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Pulmonary adenocarcinoma presenting as a giant pleural mass
  1. K Kaira1,
  2. A Takise1,
  3. G Kobayashi1,
  4. M Kamiyoshihara1,
  5. M Mori2
  1. 1Maebashi Red Cross Hospital, Gunma, Japan
  2. 2First Department of Internal Medicine, Gunma University, Gunma, Japan
  1. Correspondence to:
    Dr K Kaira
    Maebashi Red Cross Hospital, Department of Respiratory Medicine, 3-21-36 Asahi-cho, Maebashi, Gunma 377-0014, Japan;

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A 57 year old female non-smoker with no asbestos exposure was admitted with right chest pain and fever. Magnetic resonance imaging revealed a huge mass occupying the right hemithorax (fig 1). She underwent right posterolateral thoractomy following a negative bronchoscopic examination with transbronchial lung biopsy and transthoracic needle biopsy. A giant, well circumscribed, lobulated solitary tumour 13 cm in diameter attached with a pedicle to the visceral pleura was surgically removed (fig 2A). Macroscopically, the tumour was nearly protruding into the pleural space, compressing the right lower lobe upwards and presenting as a pleural mass. Histological examination showed poorly differentiated adenocarcinoma of the lung (fig 2B). A CT scan performed 12 months after surgery showed a well defined homogeneous mass abutting the pleura in the right lung. The most likely diagnosis was a local relapse of adenocarcinoma of the lung. She was treated with platinum-based chemotherapy and docetaxel and gefinitib. With no evidence of distant metastasis and no efficacy of chemotherapy, right lateral thoracotomy was performed. Pathological examination showed a recurrence of adenocarcinoma of the lung. The patient remains healthy 36 months after the initial diagnosis.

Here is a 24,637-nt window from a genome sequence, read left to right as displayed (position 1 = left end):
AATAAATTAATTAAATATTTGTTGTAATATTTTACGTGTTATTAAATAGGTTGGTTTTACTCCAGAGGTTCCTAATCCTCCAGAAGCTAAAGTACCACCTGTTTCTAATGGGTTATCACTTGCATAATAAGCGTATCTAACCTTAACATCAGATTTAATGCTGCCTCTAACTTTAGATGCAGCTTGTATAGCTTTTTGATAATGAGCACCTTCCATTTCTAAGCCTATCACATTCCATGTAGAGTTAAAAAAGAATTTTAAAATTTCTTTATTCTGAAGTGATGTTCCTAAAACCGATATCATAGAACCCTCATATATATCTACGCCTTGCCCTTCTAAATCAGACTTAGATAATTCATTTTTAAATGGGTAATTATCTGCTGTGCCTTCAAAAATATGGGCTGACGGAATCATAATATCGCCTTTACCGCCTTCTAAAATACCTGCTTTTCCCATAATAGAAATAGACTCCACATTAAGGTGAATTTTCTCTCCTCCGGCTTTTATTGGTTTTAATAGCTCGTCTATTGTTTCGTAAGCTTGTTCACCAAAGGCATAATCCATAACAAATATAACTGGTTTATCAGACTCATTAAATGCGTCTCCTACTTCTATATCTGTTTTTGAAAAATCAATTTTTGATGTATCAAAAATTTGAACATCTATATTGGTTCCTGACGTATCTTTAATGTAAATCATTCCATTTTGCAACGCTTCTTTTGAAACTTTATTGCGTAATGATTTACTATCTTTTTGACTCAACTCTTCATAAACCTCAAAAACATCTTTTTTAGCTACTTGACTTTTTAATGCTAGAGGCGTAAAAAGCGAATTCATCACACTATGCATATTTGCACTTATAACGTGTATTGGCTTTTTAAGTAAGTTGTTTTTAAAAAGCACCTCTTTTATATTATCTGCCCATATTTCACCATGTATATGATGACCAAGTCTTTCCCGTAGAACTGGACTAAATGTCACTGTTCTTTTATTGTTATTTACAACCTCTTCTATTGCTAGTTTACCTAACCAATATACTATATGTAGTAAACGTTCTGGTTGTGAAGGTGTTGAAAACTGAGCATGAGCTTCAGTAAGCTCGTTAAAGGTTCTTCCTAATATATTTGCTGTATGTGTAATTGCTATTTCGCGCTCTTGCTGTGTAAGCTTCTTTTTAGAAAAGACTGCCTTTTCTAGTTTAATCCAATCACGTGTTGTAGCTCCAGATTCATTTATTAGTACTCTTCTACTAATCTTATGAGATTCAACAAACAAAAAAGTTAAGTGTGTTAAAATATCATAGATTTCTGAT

Figure 1

 (A) T1-weighted coronal and (B) sagittal MR images showing a heterogeneous mass in the right lower hemithorax (curved arrows) associated with compression and displacement of the right lower lobe (straight arrow) and right hemidiaphragm.

Figure 2

 (A) Gross pathological specimen showing a yellowish encapsulated mass attached with a pedicle to the visceral pleura (arrow). (B) Histological section showing poorly differentiated adenocarcinoma.

Pulmonary adenocarcinoma with a localised extrapulmonary growth pattern presenting as a localised pleural tumour has not previously been described. Primary lung cancer mimicking pleural neoplasm—“pseudomesotheliomatous carcinoma”—is considered to represent a type of peripheral lung adenocarcinoma with a distinctive diffuse growth pattern.1 The clinical similarities between the present case and pseudomesotheliomatous carcinoma are the marked extrapulmonary growth and the presence of a small subpleural nodule. Although the pattern of recurrence also showed a localised pleural mass, surgery for metastases can improve survival.

Leaning points

  • Pulmonary adenocarcinoma with a localised extrapulmonary growth pattern presenting as a giant localised pleural mass is extremely rare.

  • The differential diagnosis of a large localised pleural tumour includes peripheral bronchial carcinoma.

  • Even if the pattern of recurrence reveals a localised mass, surgery for recurrence is controversial as there is a possibility of micrometastases, but it may improve survival in highly selected patients with lung cancer.


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